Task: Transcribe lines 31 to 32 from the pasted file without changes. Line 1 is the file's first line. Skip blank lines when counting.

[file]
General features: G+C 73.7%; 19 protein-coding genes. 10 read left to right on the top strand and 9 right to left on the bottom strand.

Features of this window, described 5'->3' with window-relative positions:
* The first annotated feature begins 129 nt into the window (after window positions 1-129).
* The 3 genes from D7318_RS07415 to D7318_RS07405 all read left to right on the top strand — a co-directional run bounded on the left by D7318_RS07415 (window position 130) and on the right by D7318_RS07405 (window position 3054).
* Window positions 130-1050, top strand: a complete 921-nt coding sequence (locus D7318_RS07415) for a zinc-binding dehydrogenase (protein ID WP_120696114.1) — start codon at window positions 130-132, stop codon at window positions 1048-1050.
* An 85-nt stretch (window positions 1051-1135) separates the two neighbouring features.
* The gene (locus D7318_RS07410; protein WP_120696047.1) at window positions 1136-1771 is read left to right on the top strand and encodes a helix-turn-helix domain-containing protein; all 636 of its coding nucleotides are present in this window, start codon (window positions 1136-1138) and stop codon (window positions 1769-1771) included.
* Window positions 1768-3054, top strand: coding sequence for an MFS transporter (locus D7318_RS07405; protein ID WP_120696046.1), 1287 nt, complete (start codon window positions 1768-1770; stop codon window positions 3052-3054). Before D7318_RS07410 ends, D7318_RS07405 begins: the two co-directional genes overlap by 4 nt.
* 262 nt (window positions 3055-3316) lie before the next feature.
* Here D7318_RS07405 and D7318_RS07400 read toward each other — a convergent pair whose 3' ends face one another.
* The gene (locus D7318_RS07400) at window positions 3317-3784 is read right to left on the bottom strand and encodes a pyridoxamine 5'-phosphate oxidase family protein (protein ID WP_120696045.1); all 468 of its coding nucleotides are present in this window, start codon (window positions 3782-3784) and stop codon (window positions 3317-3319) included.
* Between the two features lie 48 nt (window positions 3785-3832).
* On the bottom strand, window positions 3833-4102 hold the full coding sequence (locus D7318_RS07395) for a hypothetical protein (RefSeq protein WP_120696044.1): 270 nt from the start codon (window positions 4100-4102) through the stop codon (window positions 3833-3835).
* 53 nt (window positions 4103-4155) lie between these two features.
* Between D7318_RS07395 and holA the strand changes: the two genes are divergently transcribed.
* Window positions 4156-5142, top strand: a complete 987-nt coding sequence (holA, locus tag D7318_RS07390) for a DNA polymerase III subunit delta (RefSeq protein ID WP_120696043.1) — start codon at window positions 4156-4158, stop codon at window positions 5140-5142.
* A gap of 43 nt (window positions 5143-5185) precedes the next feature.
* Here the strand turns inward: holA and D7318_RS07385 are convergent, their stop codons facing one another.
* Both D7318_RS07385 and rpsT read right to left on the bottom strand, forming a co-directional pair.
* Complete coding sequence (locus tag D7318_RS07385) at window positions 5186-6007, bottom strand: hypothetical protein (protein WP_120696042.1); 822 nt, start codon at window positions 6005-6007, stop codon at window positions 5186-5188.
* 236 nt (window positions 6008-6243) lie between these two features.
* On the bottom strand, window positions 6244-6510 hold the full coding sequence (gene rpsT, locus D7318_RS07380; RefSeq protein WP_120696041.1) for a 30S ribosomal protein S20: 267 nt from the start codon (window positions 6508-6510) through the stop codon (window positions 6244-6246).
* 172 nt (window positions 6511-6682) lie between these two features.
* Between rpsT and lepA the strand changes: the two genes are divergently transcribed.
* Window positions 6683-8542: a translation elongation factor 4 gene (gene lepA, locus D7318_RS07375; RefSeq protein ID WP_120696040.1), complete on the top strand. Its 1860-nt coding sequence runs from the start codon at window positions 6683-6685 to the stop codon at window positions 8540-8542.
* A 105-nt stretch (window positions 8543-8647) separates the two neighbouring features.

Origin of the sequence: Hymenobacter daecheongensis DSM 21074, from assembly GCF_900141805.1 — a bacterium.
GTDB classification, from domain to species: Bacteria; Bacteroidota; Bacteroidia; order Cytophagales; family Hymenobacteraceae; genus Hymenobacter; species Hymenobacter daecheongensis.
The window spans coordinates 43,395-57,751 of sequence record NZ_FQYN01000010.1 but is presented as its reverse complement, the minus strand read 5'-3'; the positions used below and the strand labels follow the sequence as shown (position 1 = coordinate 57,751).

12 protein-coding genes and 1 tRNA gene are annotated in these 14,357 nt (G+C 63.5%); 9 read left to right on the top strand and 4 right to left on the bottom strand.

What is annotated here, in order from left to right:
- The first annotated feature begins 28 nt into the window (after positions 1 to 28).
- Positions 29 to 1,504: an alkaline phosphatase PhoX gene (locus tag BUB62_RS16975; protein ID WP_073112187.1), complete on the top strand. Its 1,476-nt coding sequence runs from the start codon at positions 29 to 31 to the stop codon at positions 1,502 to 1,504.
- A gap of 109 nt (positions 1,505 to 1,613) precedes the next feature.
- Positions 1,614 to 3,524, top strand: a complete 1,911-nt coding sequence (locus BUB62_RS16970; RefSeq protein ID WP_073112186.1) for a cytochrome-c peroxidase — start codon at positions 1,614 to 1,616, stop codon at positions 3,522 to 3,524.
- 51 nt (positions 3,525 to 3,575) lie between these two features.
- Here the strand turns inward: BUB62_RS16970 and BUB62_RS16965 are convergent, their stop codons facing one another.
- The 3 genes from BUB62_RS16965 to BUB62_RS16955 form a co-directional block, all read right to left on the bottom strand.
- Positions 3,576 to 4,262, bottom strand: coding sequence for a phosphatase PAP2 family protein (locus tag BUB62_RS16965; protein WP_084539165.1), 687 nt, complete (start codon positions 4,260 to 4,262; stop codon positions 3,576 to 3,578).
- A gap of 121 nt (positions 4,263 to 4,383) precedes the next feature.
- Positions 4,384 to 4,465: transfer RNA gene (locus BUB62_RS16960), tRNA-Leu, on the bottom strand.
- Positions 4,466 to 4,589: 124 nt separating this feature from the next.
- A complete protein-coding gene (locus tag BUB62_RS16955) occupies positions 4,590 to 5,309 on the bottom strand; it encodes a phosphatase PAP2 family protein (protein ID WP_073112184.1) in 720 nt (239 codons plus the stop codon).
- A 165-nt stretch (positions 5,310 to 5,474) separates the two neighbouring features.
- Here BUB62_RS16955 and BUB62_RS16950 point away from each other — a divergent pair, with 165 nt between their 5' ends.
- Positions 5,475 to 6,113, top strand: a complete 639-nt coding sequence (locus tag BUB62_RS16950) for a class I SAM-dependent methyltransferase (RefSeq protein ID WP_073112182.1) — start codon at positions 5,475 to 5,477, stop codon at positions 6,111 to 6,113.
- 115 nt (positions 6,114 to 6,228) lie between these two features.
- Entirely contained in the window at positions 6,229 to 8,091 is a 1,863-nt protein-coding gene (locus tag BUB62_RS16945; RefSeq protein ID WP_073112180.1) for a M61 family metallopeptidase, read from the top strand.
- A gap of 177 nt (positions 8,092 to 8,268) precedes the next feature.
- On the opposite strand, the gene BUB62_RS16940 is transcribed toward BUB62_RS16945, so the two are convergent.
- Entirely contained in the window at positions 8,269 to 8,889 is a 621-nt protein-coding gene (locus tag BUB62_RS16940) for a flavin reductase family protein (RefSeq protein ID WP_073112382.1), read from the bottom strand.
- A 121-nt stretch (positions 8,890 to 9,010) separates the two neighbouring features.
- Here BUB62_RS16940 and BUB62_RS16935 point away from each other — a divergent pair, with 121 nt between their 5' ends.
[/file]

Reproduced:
What is annotated here, in order from left to right:
- The first annotated feature begins 28 nt into the window (after positions 1 to 28).